• Susan was very supportive of Emily’s poetry, inspiring her and helping her to edit.

  • But here, friends, is where we meet our antagonist! For Emily’s poems were barely published

  • during her lifetime: only 10 of them actually saw the light of day. Posthumously her work

  • and many letters fell into the hands of Mabel Loomis Todd, the wife of a faculty member

  • at Amherst College.

  • She was also the mistress of Emily’s brother Austin!

  • Dun dun dun!

  • And what did Mabel do? Well she edited out any positive mention of Susanwhich was

  • almost every mention of her because:

  • - Lesbians: were really intense.

  • Mabel promoted the idea that poor Susan had actually beencrueland cold to Emily-

  • which was a notion very much rejected by Emily’s surviving nephews and nieces.

  • Let me just read you a section of a letter from Emily to Susan and then you can make

  • up your own mind about how cold she was: “Susie, will you indeed come home next Saturday, and

  • be my own again, and kiss me ... I hope for you so much, and feel so eager for you, feel

  • that I cannot wait, feel that now I must have youthat the expectation once more to see

  • your face again, makes me feel hot and feverish, and my heart beats so fast ... my darling,

  • so near I seem to you, that I disdain this pen, and wait for a warmer language."

  • Tell me that’s not gay!

  • Not that we can say Emily was 100% gay because we don’t knowmaybe Emily was bisexual.

  • Because bisexuals exist, people! And bi-erasure is a thing.

  • Anyway she wasn’t the single, sad

  • recluse she’s been portrayed to be!

  • Not that her poetry is prudish- there is little question that Dickinson’s love poetry is

  • erotically charged. The exact nature of that sexually being, as I mentioned, less clear.

  • In numerous poems it is impossible to determine the genders and sexual identities of Dickinson’s

  • speakers and addressees.

  • But can’t we argue that playing the pronoun game is pretty gay in itself…? Don’t get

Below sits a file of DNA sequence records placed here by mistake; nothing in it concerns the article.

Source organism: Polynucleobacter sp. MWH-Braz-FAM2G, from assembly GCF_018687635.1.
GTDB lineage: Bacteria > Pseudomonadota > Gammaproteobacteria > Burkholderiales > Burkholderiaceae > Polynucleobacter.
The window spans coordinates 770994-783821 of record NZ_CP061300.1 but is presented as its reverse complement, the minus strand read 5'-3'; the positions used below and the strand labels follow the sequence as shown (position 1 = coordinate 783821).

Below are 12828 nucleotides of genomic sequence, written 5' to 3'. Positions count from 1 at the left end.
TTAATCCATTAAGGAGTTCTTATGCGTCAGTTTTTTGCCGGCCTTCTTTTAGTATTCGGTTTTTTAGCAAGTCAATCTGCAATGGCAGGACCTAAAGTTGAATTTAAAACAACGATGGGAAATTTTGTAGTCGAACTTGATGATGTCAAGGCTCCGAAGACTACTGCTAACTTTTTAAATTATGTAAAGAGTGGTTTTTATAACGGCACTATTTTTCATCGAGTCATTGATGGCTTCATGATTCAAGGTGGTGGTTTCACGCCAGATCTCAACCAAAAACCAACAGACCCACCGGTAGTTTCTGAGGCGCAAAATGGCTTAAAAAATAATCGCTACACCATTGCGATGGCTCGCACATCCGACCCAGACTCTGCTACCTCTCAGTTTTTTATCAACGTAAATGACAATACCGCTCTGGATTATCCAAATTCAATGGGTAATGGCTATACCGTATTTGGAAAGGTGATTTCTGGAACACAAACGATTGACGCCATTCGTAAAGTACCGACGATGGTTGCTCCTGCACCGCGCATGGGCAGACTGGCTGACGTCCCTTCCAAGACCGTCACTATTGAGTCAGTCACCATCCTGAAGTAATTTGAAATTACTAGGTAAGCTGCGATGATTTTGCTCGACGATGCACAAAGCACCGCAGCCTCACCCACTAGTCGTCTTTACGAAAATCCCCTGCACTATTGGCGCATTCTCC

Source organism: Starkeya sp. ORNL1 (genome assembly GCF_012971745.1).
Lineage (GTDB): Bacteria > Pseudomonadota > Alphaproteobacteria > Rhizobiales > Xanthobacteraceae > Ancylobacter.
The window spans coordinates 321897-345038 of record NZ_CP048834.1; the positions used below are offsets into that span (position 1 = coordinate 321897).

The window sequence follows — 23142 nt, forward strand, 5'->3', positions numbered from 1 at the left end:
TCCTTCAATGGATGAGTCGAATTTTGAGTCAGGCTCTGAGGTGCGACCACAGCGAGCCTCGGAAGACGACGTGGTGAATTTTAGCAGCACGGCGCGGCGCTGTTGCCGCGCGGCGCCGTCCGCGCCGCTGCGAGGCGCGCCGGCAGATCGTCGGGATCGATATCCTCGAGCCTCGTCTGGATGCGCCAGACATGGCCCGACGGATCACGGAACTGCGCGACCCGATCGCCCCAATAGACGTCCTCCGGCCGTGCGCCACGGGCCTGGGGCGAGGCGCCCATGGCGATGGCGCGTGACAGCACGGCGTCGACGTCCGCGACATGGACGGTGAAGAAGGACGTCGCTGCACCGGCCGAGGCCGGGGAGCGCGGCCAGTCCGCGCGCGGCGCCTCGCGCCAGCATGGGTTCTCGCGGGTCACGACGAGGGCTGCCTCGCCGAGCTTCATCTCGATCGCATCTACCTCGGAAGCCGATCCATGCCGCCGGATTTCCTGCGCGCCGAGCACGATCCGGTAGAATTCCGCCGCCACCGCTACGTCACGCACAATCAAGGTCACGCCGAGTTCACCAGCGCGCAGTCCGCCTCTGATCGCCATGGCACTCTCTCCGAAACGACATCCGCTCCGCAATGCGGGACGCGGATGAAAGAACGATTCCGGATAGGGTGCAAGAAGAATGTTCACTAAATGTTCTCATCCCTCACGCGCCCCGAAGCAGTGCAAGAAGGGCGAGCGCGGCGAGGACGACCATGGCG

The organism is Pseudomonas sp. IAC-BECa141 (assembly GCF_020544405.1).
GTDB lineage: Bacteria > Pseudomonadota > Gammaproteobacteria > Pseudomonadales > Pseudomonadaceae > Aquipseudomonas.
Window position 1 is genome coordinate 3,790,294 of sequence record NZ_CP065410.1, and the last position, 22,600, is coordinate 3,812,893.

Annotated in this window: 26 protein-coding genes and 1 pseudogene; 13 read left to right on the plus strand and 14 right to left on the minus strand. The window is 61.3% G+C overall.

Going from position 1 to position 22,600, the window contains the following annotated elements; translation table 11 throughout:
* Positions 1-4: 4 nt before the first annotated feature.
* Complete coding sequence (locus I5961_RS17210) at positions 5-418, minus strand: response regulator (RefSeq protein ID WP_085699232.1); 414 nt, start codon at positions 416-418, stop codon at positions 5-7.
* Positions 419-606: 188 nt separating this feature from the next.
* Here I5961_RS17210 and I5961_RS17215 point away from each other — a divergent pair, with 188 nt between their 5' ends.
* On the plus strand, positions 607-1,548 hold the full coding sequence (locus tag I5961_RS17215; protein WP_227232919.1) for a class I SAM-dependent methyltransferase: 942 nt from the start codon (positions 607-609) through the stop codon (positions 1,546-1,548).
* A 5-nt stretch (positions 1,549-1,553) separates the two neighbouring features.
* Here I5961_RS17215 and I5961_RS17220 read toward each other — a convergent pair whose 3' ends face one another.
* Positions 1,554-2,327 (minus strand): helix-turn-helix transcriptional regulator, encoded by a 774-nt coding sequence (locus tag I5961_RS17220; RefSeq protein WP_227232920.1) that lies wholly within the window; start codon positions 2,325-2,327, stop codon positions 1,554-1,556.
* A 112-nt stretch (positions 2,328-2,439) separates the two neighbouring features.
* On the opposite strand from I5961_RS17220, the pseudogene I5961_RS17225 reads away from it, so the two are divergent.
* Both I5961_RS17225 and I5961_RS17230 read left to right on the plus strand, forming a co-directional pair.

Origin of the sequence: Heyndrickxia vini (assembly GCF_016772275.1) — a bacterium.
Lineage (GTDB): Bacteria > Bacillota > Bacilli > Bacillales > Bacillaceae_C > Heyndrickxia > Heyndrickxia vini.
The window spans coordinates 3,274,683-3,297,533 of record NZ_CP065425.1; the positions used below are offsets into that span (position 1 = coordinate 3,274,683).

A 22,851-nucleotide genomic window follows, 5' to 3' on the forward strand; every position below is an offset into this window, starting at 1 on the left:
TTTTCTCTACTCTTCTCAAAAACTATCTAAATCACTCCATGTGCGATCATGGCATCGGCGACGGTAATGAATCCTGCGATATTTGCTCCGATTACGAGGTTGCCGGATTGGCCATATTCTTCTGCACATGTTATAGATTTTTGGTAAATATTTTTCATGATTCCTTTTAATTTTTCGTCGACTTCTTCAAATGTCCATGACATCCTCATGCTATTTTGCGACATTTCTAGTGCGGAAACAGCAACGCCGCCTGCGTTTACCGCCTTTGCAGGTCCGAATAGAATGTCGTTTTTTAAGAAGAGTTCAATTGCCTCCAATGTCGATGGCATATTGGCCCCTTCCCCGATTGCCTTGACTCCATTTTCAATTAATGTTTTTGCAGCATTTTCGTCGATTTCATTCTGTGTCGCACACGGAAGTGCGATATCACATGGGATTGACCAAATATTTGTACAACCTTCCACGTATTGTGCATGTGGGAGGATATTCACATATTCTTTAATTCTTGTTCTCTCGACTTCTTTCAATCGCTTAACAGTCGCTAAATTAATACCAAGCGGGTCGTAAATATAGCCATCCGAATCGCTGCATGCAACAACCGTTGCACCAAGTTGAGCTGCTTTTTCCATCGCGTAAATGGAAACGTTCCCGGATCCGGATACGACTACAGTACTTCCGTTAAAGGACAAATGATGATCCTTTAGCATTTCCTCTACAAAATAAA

• me wrong but whenever someone saysmy partner’ I get a very excitedooh this is going

  • to be not-cis-hetero: friends!

  • - Not all gays know each other grandma, calm down

  • However, thanks to the wonder that is modern technology, scholars have discovered something

  • quite interesting in the last few decades: That Mabel (oh Mabel!) removed mentions of

  • Susan with a VERY heavy hand.

  • This is depicted in the film Wild Nights With Emily from director and writer Madeleine Olnek

  • and starting Molly Shannon, who is a magnificent human being that I always enjoy seeing on

  • my screens.

  • The film includes the uncensored versions of Dickinson’s odes to her love along with

  • scenes of her being actually- shocker- happy. And likeable. And enjoying life. Most interestingly

  • it also has a voiceover from Mabel, the queer-crusher extraordinare, who tells the audience the

  • opposite of what is happening on screen with absolutely no awareness- which is glorious.

  • At one point she tells the audience thattoo much is madeof the relationship between

  • Emily and Susanas they furiously make out on screen.

  • Also glorious are the number of times Emily and Susan get raunchy in the film! It kicks

  • off with the two girls meeting at school and falling in love as they perform a play together.

  • They do the wholeteen sleepoverthing thatdoesn’t involve a lot of sleeping.

  • - the dream of every non-straight teenager.

  • Susan marries Emily’s brother but professes that she’s only doing it so they can live

  • next door to each other their whole lives

  • - Probably why Austin took up a mistress come to think of it.

  • Unlike earlier portrayals of Emily in fiction

  • [cough] A Quiet Passion, I’m looking at you!

  • here Emily is fun, carefree and queer.

  • And you might be askingwell, were liberties taken with this film? Is it not all just a

  • lesbian fever dream?”

  • No, my friends! This director did her homework!

  • Olnek teamed up with the distinguished scholar, professor of English and founding director

  • of the Maryland Institute of Technology in the Humanities, Martha Nell Smith. Olnek was

  • inspired by a New York Times article from 1998 calledBeethoven’s Hair Tells All!”

  • which detailed how new scientific advances gave researchers the ability to review manuscripts-

  • such as Dickinson’s- and see where or how they were censored and altered.

  • So did Mabel go to town in an act of literal gay erasure…?

  • Oh yeah...

  • Well, the article professes that through infa-red technology Smith was able to prove Mabel (or

  • someone who may not have been Mabel but probably was called Mabel and was Austin’s mistress

  • and also kinda a party pooper)

  • [deep breathe]

  • MABEL

  • crossed out large portions of Emily’s work with pen and ink or sometimes even lifted

  • words off the page with a sharp blade.

  • - And you thought roll out tipex was fancy!